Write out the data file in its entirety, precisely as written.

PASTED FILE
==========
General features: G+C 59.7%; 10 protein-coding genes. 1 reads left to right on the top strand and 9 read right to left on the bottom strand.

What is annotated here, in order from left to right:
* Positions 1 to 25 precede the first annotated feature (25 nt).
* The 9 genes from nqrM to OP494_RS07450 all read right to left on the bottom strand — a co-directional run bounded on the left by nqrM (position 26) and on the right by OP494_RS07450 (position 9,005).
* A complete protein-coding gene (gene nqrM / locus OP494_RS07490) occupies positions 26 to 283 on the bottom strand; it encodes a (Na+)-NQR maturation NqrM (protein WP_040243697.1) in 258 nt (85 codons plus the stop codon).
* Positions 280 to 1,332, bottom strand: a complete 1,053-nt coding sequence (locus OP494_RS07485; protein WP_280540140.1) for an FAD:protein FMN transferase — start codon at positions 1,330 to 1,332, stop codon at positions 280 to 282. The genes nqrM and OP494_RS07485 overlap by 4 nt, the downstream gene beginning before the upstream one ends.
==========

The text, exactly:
General features: G+C 59.7%; 10 protein-coding genes. 1 reads left to right on the top strand and 9 read right to left on the bottom strand.

What is annotated here, in order from left to right:
* Positions 1 to 25 precede the first annotated feature (25 nt).
* The 9 genes from nqrM to OP494_RS07450 all read right to left on the bottom strand — a co-directional run bounded on the left by nqrM (position 26) and on the right by OP494_RS07450 (position 9,005).
* A complete protein-coding gene (gene nqrM / locus OP494_RS07490) occupies positions 26 to 283 on the bottom strand; it encodes a (Na+)-NQR maturation NqrM (protein WP_040243697.1) in 258 nt (85 codons plus the stop codon).
* Positions 280 to 1,332, bottom strand: a complete 1,053-nt coding sequence (locus OP494_RS07485; protein WP_280540140.1) for an FAD:protein FMN transferase — start codon at positions 1,330 to 1,332, stop codon at positions 280 to 282. The genes nqrM and OP494_RS07485 overlap by 4 nt, the downstream gene beginning before the upstream one ends.